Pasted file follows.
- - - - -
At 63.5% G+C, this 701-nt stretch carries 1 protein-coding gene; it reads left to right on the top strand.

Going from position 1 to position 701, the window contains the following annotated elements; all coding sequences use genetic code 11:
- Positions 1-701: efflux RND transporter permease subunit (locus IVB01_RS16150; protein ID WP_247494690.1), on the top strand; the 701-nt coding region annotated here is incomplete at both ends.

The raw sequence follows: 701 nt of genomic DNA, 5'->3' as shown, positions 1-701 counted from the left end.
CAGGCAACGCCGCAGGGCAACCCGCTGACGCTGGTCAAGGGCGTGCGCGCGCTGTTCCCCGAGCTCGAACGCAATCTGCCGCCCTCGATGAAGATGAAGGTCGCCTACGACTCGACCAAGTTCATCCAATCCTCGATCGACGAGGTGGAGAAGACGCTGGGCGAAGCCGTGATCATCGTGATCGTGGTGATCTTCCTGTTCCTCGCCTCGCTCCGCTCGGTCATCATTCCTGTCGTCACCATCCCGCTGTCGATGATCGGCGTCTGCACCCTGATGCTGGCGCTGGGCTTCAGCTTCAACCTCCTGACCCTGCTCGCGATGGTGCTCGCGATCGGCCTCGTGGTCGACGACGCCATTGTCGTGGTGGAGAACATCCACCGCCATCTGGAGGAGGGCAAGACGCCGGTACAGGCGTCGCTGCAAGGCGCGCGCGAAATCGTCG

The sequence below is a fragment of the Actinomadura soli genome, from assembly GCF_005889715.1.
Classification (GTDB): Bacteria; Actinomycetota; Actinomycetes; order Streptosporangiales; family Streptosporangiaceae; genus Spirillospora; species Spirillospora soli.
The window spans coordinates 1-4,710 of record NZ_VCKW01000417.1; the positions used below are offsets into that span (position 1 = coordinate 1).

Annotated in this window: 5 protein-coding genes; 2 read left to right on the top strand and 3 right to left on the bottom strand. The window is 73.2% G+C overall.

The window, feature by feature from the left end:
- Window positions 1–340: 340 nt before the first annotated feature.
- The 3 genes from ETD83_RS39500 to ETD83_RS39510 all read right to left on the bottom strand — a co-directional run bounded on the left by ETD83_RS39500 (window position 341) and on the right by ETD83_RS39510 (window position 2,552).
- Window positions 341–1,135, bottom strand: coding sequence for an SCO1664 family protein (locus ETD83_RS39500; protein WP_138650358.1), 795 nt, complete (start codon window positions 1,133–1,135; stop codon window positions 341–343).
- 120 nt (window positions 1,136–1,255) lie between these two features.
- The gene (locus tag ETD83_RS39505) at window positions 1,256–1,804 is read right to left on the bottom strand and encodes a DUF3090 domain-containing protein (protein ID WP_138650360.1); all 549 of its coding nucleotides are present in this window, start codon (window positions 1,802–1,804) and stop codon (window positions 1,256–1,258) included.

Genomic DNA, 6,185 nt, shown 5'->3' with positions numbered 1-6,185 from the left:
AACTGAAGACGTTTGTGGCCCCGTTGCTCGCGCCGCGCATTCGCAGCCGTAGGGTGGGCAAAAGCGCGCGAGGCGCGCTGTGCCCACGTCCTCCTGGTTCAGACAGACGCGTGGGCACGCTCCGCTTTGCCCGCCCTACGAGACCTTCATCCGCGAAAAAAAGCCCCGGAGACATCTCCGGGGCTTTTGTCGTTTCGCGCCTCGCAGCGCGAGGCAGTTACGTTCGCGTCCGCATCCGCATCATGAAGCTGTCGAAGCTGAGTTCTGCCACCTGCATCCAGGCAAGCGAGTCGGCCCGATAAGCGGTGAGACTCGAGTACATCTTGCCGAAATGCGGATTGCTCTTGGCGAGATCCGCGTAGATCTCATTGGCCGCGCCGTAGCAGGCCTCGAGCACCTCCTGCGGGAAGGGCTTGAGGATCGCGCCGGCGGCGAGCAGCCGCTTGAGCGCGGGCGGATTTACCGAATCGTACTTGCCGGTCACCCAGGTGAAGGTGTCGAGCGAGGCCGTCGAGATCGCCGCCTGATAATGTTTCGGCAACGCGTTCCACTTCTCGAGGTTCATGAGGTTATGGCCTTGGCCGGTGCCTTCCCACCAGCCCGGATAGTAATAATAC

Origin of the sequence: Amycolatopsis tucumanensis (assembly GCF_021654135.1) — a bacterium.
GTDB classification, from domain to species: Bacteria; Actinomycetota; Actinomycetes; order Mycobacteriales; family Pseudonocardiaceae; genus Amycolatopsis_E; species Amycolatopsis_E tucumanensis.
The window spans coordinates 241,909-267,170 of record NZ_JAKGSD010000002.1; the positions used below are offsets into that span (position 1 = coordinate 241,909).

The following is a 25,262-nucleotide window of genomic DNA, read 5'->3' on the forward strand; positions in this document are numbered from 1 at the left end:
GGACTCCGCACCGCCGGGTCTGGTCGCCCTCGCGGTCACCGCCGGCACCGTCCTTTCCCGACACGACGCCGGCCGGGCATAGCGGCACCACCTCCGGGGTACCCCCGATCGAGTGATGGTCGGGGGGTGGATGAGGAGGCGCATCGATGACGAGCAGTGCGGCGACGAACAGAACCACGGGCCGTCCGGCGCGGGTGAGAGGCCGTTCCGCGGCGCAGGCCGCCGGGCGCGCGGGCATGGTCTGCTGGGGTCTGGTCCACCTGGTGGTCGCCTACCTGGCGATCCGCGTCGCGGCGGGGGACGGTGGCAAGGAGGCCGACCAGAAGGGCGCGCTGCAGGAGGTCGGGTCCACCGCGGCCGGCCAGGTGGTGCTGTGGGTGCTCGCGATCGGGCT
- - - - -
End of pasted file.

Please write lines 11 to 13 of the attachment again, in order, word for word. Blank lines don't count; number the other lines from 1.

- Window positions 1–340: 340 nt before the first annotated feature.
- The 3 genes from ETD83_RS39500 to ETD83_RS39510 all read right to left on the bottom strand — a co-directional run bounded on the left by ETD83_RS39500 (window position 341) and on the right by ETD83_RS39510 (window position 2,552).
- Window positions 341–1,135, bottom strand: coding sequence for an SCO1664 family protein (locus ETD83_RS39500; protein WP_138650358.1), 795 nt, complete (start codon window positions 1,133–1,135; stop codon window positions 341–343).